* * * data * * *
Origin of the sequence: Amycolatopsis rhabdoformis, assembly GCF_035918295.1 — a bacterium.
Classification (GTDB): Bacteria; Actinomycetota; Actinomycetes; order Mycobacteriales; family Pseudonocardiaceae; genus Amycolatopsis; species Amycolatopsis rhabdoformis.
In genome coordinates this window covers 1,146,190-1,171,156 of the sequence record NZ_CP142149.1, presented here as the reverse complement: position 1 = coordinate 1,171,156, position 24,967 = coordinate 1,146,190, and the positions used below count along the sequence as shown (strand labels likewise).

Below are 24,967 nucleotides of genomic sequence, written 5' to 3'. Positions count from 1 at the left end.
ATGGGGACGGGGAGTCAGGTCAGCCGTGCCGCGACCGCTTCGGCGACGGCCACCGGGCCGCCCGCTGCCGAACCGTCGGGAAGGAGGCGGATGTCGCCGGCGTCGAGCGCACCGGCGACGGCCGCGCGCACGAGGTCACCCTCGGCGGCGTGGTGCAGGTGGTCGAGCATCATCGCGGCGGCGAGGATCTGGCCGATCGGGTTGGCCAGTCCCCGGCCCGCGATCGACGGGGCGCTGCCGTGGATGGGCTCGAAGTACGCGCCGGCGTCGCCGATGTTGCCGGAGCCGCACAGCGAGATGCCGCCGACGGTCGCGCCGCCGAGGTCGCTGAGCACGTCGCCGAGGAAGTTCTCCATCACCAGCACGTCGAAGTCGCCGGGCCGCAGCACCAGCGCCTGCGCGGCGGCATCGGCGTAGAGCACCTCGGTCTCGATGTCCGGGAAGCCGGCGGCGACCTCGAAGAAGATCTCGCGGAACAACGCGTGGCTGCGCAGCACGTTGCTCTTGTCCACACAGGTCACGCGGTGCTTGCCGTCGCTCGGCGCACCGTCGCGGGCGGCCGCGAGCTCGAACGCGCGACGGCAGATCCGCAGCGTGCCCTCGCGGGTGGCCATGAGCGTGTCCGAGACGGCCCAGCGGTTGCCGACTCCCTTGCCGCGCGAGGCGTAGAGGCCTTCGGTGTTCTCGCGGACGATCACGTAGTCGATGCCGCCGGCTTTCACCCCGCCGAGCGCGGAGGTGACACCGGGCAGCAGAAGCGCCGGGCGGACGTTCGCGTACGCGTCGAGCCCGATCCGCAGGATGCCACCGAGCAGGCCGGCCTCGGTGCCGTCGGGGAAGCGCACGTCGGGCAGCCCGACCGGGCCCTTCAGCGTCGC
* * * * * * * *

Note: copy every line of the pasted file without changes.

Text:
Origin of the sequence: Amycolatopsis rhabdoformis, assembly GCF_035918295.1 — a bacterium.
Classification (GTDB): Bacteria; Actinomycetota; Actinomycetes; order Mycobacteriales; family Pseudonocardiaceae; genus Amycolatopsis; species Amycolatopsis rhabdoformis.
In genome coordinates this window covers 1,146,190-1,171,156 of the sequence record NZ_CP142149.1, presented here as the reverse complement: position 1 = coordinate 1,171,156, position 24,967 = coordinate 1,146,190, and the positions used below count along the sequence as shown (strand labels likewise).

Below are 24,967 nucleotides of genomic sequence, written 5' to 3'. Positions count from 1 at the left end.
ATGGGGACGGGGAGTCAGGTCAGCCGTGCCGCGACCGCTTCGGCGACGGCCACCGGGCCGCCCGCTGCCGAACCGTCGGGAAGGAGGCGGATGTCGCCGGCGTCGAGCGCACCGGCGACGGCCGCGCGCACGAGGTCACCCTCGGCGGCGTGGTGCAGGTGGTCGAGCATCATCGCGGCGGCGAGGATCTGGCCGATCGGGTTGGCCAGTCCCCGGCCCGCGATCGACGGGGCGCTGCCGTGGATGGGCTCGAAGTACGCGCCGGCGTCGCCGATGTTGCCGGAGCCGCACAGCGAGATGCCGCCGACGGTCGCGCCGCCGAGGTCGCTGAGCACGTCGCCGAGGAAGTTCTCCATCACCAGCACGTCGAAGTCGCCGGGCCGCAGCACCAGCGCCTGCGCGGCGGCATCGGCGTAGAGCACCTCGGTCTCGATGTCCGGGAAGCCGGCGGCGACCTCGAAGAAGATCTCGCGGAACAACGCGTGGCTGCGCAGCACGTTGCTCTTGTCCACACAGGTCACGCGGTGCTTGCCGTCGCTCGGCGCACCGTCGCGGGCGGCCGCGAGCTCGAACGCGCGACGGCAGATCCGCAGCGTGCCCTCGCGGGTGGCCATGAGCGTGTCCGAGACGGCCCAGCGGTTGCCGACTCCCTTGCCGCGCGAGGCGTAGAGGCCTTCGGTGTTCTCGCGGACGATCACGTAGTCGATGCCGCCGGCTTTCACCCCGCCGAGCGCGGAGGTGACACCGGGCAGCAGAAGCGCCGGGCGGACGTTCGCGTACGCGTCGAGCCCGATCCGCAGGATGCCACCGAGCAGGCCGGCCTCGGTGCCGTCGGGGAAGCGCACGTCGGGCAGCCCGACCGGGCCCTTCAGCGTCGC